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in agricultural practice, the concentration of one crop in a given area. This is generally associated with the growth of commercial agriculture and of CASH CROPPING, and can be contrasted with mixed farming more characteristic of agriculturalists growing for their own consumption. Whilst monoculture may have benefits for some crops, there may also be disadvantages: certain forms of mixed cropping may control pests and preserve the fertility of the soil, whereas monoculture is generally associated with increased use of pesticides and artificial fertilizers. For this reason monoculture is generally associated with large-scale organizations, such as PLANTATIONS, which can mobilize the resources for the necessary inputs and manage the marketing of the crop. Even then, problems for THIRD WORLD countries resulting from monoculture arise from dependence on a few crops for export earnings which are vulnerable to changes in world prices and demand, over which Third World countries may have little control. See also AGRIBUSINESS.



(1) The only agricultural crop raised in farming.

(2) Long-term, uninterrupted (repeated) cultivation of one species of plants on one sector (field or garden) without crop rotation (alternation of crops). Monoculture depletes the physical properties of the soil and decreases its humus content. In most cases the soil is depleted of a specific nutrient. For example, long-term cultivation of cereal crops on the same land deprives the soil primarily of phosphorus. Sugar beets and potatoes take away potassium, and legumes remove both phosphorus and calcium. In addition, soil erosion and other problems are associated with monoculture. All of these effects reduce yields sharply, usually by 1.5 to 2 times. The use of fertilizers only slows down the process of depletion. Monoculture creates conditions conducive to the spread of weeds, harmful insects, and pathogens associated with a particular crop.

In capitalist countries such as prerevolutionary Russia, the USA, and Canada monoculture was typical of certain farming regions during the initial period of the development of new lands, when a single crop, such as wheat, was planted in the same place for several years in succession. Subsequently, the fields were abandoned for many years. As agriculture became intensive, monoculture declined, and crop rotation was introduced.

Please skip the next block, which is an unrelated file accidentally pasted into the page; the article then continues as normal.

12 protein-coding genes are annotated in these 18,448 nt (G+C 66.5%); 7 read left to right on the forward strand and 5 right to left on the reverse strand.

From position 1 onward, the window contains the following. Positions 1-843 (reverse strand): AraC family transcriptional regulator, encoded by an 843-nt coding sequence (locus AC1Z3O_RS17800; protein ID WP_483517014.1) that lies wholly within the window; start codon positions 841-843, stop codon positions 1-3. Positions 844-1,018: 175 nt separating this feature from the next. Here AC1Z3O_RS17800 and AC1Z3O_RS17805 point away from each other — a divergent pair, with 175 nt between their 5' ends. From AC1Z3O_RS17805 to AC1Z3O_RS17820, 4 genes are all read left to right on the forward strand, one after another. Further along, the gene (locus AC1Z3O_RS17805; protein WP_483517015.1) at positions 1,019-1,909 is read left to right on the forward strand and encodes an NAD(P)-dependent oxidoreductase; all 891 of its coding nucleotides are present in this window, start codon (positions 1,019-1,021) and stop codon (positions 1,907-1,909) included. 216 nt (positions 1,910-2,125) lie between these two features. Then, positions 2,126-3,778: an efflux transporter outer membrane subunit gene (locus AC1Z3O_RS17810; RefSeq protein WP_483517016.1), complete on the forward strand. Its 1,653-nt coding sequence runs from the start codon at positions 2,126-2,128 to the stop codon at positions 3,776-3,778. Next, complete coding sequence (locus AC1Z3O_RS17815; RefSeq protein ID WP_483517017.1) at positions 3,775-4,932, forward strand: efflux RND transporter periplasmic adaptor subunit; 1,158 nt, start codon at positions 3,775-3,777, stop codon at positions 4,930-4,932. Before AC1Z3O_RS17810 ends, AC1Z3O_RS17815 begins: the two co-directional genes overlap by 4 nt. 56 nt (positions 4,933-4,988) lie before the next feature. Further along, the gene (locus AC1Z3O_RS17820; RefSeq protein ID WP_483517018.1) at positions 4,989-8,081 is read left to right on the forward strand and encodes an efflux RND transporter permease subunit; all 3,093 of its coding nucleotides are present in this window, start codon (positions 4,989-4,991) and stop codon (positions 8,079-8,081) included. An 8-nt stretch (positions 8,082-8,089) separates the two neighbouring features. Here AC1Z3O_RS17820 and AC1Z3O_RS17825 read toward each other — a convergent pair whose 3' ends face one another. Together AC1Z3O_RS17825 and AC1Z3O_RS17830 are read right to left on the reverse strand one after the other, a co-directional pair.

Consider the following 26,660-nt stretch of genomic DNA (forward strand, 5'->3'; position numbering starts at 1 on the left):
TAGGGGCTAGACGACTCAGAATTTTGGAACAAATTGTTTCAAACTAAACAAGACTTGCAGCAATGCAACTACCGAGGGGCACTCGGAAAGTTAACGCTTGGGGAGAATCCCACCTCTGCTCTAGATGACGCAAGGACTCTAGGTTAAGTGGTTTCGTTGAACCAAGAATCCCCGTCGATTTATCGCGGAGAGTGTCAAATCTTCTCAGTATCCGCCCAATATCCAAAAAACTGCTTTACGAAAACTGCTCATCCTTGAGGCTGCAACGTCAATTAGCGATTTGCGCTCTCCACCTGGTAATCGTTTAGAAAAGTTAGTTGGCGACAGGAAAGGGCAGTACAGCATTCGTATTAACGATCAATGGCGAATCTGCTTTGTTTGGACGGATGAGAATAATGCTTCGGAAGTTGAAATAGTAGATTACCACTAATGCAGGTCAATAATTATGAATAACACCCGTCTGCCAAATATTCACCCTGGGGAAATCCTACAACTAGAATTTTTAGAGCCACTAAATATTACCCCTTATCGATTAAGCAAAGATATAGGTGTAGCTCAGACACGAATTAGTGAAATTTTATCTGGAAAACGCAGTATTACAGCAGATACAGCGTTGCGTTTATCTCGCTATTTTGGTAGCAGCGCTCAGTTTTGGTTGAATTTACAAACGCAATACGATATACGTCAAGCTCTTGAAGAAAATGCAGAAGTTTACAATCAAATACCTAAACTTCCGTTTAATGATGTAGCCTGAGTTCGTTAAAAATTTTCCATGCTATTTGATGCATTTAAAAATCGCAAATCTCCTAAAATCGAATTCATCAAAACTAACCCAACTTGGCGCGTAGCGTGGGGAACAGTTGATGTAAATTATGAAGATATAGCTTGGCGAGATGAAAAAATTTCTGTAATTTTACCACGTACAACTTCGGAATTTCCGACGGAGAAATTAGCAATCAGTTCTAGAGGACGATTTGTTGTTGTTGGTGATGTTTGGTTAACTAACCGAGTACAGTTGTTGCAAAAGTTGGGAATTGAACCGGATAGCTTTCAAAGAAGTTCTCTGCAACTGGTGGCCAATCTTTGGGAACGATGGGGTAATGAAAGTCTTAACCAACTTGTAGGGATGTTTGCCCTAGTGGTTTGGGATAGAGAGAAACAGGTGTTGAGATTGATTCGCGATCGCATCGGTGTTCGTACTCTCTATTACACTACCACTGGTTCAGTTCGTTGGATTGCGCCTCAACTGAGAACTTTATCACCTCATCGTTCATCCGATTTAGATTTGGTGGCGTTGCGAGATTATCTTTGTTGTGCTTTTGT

Zemledelie, 2nd ed. Edited by S. A. Vorob’ev. Moscow, 1972.


References in periodicals archive ?
Monoculturalism and diversity as represented in publications.
Perhaps it is the universalising, idealised monoculturalism of a certain - admittedly often intoxicating - view of Englishness that needs to be rejected rather than Englishness itself.
London, Mar 15 (ANI): Prince Charles has warned that the British countryside risks being ruined by monoculturalism, and that if society continues to spurn village pubs and traditional crafts, it will end up "pulling threads" from the "delicate tapestry" of rural life.
We added the Hispanicism and Americanism subscales together, resulting in a biculturalism score that ranged from cultural marginality (lowest scores) to monoculturalism to biculturalism (highest scores).
Although Sen's diverse diversity thesis prevents multiculturalism from being formally equated with plural monoculturalism, it does not by itself provide a reason why societies should accept an inclusive form of multiculturalism.
For Rendon, these are: "the agreement to privilege intellectual/rational knowing," "the agreement of separation," "the agreement of competition," "the agreement of perfection," "the agreement of monoculturalism," "the agreement to privilege outer work," and "the agreement to avoid self examination" (p.
A major challenge for African American students is the ethnocentric monoculturalism in many schooling environments (Gordon, 1995; Nieto, 2004).
Generally, these models have followed a stage-based approach that proceeds from monoculturalism to transformationism.
Avoiding the arrogance of monoculturalism and the dead-end of relativism.
As for opponents within the educational system, whether motivated by ethnocentric monoculturalism or anti-Jewish animus, they were more than balanced out by enthusiastic supporters of Hebrew at all levels of the school system and cooperation from superintendents O'Shea and Campbell.
The emergence of multiculturalism and interculturalism is to be explained as a respond to multiculturality of contemporary societies, on the one hand, and as a reaction to centuries long dominance of a worldview that can be denoted as monoculturalism.
That is, they take for granted the existence of generally valid norms that should be followed (or not), constituting what we might describe as a dominant monoculturalism (Guillaumin, 1972).